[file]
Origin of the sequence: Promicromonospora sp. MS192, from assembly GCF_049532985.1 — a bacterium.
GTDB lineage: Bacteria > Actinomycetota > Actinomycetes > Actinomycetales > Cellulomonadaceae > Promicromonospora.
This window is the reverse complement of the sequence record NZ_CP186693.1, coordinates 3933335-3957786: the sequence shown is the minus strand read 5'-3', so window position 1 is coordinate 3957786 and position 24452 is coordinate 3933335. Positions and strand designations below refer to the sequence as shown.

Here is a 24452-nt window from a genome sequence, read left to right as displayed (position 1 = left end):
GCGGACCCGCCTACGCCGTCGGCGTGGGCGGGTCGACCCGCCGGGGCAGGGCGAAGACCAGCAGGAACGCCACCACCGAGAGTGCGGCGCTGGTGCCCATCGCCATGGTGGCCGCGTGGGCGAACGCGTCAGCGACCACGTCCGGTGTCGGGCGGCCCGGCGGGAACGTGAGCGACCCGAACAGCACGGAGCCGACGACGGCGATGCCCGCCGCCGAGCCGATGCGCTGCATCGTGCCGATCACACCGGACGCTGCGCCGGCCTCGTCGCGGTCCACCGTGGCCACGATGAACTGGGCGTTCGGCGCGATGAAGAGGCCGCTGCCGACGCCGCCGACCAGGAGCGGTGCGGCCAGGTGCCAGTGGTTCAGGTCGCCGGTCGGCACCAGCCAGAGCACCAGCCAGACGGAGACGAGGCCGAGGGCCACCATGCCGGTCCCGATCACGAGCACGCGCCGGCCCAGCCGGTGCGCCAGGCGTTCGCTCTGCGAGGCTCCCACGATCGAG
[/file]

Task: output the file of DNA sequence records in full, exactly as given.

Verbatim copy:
Origin of the sequence: Promicromonospora sp. MS192, from assembly GCF_049532985.1 — a bacterium.
GTDB lineage: Bacteria > Actinomycetota > Actinomycetes > Actinomycetales > Cellulomonadaceae > Promicromonospora.
This window is the reverse complement of the sequence record NZ_CP186693.1, coordinates 3933335-3957786: the sequence shown is the minus strand read 5'-3', so window position 1 is coordinate 3957786 and position 24452 is coordinate 3933335. Positions and strand designations below refer to the sequence as shown.

Here is a 24452-nt window from a genome sequence, read left to right as displayed (position 1 = left end):
GCGGACCCGCCTACGCCGTCGGCGTGGGCGGGTCGACCCGCCGGGGCAGGGCGAAGACCAGCAGGAACGCCACCACCGAGAGTGCGGCGCTGGTGCCCATCGCCATGGTGGCCGCGTGGGCGAACGCGTCAGCGACCACGTCCGGTGTCGGGCGGCCCGGCGGGAACGTGAGCGACCCGAACAGCACGGAGCCGACGACGGCGATGCCCGCCGCCGAGCCGATGCGCTGCATCGTGCCGATCACACCGGACGCTGCGCCGGCCTCGTCGCGGTCCACCGTGGCCACGATGAACTGGGCGTTCGGCGCGATGAAGAGGCCGCTGCCGACGCCGCCGACCAGGAGCGGTGCGGCCAGGTGCCAGTGGTTCAGGTCGCCGGTCGGCACCAGCCAGAGCACCAGCCAGACGGAGACGAGGCCGAGGGCCACCATGCCGGTCCCGATCACGAGCACGCGCCGGCCCAGCCGGTGCGCCAGGCGTTCGCTCTGCGAGGCTCCCACGATCGAG